‘“I am afraid”, he said, “we must brace ourselves to confront one of those terrible events the order of providence which baffle the most careful foresight, which appeal the imagination, and make us realise the inadequacy of words to do justice to what we feel”’
Irish Independent, 17 April 1912
Thus in the House of Commons, Herbert Henry Asquith the Prime Minister of Great Britain and Ireland, made a statement about the looming tragedy that had befallen the RMS Titanic and her passengers, including members of the Addergoole Fourteen, who were aboard the luxurious shipping liner on that cold night of 14 April 1912.
The scale of the disaster had ensured worldwide attention and, as discussed in a previous article, worldwide sympathy. The families of the Addergoole Fourteen and the community of Addergoole shared their shock, anxiety and forlorn hope, with communities located throughout the island of Ireland and afar in Southampton, France, Sweden, Lebanon, Armenia and China to name but a few.
This feeling of shock, disbelief and forlorn hope experienced by the Irish general public, the
communities who had relatives aboard, including the Titanic Village of Lahardane in County Mayo, were commented upon by the principle source of information at that time. A study of national newspapers such as the Irish Times, the Irish Independent, the Belfast Telegraph and selected regional newspapers from the period indicate how communities went about ascertaining who had died and who had survived.
It is evident that the communities such as that in Addergoole and families such as those of the Addergoole Fourteen had to undergo a tortuous wait before receiving a final confirmation of the fate of their loved ones. In most cases their worst fears had come to fruition.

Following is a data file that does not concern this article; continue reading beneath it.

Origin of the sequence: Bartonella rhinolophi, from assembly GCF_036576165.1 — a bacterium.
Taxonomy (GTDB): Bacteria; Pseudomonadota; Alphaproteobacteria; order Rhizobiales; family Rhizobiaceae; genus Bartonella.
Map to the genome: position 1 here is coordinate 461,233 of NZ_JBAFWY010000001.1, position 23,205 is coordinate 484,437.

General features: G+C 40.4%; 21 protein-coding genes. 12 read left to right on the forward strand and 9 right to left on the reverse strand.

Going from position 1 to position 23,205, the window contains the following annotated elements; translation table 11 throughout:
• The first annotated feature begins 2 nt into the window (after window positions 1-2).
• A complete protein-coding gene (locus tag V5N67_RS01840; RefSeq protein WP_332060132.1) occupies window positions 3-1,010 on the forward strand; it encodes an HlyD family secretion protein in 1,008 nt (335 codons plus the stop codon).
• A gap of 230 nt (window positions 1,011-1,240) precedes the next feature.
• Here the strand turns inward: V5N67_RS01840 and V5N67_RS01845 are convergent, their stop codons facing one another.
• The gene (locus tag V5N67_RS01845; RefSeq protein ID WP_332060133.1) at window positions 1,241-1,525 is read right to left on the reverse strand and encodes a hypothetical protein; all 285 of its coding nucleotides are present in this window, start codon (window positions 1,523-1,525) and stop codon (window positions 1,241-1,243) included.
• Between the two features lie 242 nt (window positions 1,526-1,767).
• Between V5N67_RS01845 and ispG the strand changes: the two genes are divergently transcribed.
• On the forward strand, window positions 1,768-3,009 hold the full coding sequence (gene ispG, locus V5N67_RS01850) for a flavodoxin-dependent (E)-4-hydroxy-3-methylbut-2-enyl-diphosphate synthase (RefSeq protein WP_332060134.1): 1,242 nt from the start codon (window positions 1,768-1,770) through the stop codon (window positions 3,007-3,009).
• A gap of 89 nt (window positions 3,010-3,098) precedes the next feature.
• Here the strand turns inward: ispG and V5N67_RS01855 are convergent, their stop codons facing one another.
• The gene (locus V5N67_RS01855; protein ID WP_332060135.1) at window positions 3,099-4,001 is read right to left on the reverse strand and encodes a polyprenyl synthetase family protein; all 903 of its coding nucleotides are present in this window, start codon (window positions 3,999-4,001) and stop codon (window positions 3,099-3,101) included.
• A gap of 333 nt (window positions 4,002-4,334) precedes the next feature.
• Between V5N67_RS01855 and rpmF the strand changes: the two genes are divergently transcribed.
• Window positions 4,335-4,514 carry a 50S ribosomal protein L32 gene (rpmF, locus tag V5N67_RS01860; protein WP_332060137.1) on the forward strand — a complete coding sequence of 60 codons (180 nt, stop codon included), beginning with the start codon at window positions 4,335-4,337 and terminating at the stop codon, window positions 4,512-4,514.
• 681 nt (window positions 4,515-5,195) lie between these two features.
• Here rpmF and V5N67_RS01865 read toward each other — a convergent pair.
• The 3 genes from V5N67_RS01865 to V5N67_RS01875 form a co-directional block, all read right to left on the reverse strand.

A form of information that was once a purveyor of hope and opportunity in their descriptions of the possibilities that awaited emigrants in the United States, was shortly later a purveyor of inevitable heart break:
‘The mammoth White Star Liner Titanic, acknowledged as the largest and most complete passenger vessel in the world, when she left QUEENSTOWN on her maiden voyage last Thursday, has sunk off Cape Race, after a collision with an iceberg’.
Irish Times, 16 April 1912
Thus the following day the largest national newspaper printed the story of the tragic sinking of the RMS Titanic. During the followings days newspapers struggled to obtain solid factual information ensuring unfounded rumour and speculation became rife. Almost instantly, upon the breaking of the news of the RMS Titanic disaster in the evening newspapers on the 15 April 1912 and the morning newspapers of the 16 April 1912, anxious inquires from distressed loved ones, such as the members of the Addergoole Fourteen, began to flood the offices of the White Star line and its respective agents located around the country:
‘It’s enough to move a stoic to tears to read of the frenzied inquiries at the offices of the White Star Company of parents and relatives for news of their children or other loved ones who were aboard the ill-fated ship’.
Irish Independent, 17 April 1912
As the demand for news intensified, newspapers fell foul to speculation offering hopeful opinion rather than objective fact. Due to a lack of accurate information coverage in the national newspapers was sparse in the first few days preceding the RMS Titanic’s sinking.
Due to the nature of the disaster, the difficulty authorities had in identifying those who were lost and those who had been saved, and the nature of the newspaper industry, misinformation was dominant proving to prolong the inevitable emotional devastation that the final confirmation of the loss of a loved one wrought: